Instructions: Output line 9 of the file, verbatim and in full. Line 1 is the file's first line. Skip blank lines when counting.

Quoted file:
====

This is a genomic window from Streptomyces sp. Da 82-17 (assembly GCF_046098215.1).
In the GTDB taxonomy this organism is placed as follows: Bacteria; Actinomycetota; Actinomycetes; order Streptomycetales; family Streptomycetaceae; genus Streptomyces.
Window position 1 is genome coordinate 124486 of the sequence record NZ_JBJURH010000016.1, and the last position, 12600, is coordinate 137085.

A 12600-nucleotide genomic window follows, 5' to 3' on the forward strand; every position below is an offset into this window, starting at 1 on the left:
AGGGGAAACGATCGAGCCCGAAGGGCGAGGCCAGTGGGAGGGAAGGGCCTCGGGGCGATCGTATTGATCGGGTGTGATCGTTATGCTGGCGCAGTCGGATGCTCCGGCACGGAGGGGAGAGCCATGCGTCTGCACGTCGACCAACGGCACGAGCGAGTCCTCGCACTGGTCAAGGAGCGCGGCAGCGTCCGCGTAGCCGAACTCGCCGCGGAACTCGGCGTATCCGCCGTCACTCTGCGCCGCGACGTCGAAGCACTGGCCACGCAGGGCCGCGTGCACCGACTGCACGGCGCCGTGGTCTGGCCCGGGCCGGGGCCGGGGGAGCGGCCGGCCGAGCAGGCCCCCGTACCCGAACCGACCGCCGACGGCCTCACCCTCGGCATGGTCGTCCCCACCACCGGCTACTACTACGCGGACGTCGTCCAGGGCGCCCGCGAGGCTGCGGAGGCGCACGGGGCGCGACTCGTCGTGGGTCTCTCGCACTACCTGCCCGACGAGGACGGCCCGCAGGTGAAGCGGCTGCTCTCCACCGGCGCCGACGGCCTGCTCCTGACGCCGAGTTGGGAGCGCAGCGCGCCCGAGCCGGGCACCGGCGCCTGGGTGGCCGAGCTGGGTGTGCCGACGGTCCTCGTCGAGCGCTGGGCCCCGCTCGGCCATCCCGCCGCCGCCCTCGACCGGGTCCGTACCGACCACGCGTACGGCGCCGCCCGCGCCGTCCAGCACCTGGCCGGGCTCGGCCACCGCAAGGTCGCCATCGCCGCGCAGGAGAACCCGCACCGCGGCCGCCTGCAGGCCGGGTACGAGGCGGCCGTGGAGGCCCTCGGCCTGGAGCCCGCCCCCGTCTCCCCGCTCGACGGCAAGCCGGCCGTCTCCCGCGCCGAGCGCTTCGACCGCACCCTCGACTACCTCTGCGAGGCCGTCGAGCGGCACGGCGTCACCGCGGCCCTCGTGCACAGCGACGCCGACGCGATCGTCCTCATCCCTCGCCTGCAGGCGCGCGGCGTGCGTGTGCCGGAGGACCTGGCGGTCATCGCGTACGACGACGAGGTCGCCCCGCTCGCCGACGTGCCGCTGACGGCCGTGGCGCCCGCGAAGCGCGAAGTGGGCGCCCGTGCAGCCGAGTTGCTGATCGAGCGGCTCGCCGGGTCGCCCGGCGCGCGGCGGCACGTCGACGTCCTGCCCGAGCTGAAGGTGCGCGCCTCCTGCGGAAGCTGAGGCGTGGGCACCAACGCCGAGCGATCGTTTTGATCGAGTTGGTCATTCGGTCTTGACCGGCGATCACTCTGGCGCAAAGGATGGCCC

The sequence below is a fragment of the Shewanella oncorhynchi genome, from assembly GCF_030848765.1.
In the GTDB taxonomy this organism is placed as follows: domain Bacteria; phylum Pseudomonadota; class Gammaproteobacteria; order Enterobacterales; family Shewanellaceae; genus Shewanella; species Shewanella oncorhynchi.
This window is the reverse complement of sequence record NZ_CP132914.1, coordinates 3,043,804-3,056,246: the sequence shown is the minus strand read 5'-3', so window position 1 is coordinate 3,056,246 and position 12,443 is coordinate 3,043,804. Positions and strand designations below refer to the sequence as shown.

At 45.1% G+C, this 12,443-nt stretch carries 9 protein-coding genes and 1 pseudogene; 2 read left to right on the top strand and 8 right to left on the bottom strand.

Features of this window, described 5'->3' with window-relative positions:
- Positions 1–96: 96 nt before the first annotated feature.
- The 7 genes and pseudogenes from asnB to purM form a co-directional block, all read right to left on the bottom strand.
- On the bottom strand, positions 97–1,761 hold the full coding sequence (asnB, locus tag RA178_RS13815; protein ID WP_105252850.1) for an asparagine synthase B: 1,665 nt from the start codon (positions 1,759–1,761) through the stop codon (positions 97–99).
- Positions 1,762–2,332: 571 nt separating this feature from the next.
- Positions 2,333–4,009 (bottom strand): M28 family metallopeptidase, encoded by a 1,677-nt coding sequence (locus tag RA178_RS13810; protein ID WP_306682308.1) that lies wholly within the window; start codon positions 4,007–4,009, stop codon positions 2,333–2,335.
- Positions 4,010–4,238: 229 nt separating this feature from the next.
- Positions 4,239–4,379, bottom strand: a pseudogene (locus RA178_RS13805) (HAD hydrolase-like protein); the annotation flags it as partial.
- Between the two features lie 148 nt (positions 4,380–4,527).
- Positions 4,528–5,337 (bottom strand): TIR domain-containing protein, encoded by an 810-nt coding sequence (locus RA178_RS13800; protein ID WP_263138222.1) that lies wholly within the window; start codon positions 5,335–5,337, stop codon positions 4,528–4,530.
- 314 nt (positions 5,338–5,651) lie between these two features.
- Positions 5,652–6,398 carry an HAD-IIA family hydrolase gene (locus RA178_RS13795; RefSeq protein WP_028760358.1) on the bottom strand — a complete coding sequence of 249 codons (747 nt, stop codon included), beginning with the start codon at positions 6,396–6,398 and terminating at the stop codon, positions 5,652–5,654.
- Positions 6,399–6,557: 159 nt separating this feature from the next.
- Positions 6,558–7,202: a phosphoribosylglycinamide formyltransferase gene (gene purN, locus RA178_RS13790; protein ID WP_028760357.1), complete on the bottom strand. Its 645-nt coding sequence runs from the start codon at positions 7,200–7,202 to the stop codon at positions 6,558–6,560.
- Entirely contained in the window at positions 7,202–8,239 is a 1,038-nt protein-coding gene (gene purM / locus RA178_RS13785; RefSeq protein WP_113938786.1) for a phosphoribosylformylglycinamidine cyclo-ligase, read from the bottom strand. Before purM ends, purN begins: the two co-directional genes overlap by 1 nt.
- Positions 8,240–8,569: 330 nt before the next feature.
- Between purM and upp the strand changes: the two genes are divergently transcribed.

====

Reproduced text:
At 45.1% G+C, this 12,443-nt stretch carries 9 protein-coding genes and 1 pseudogene; 2 read left to right on the top strand and 8 right to left on the bottom strand.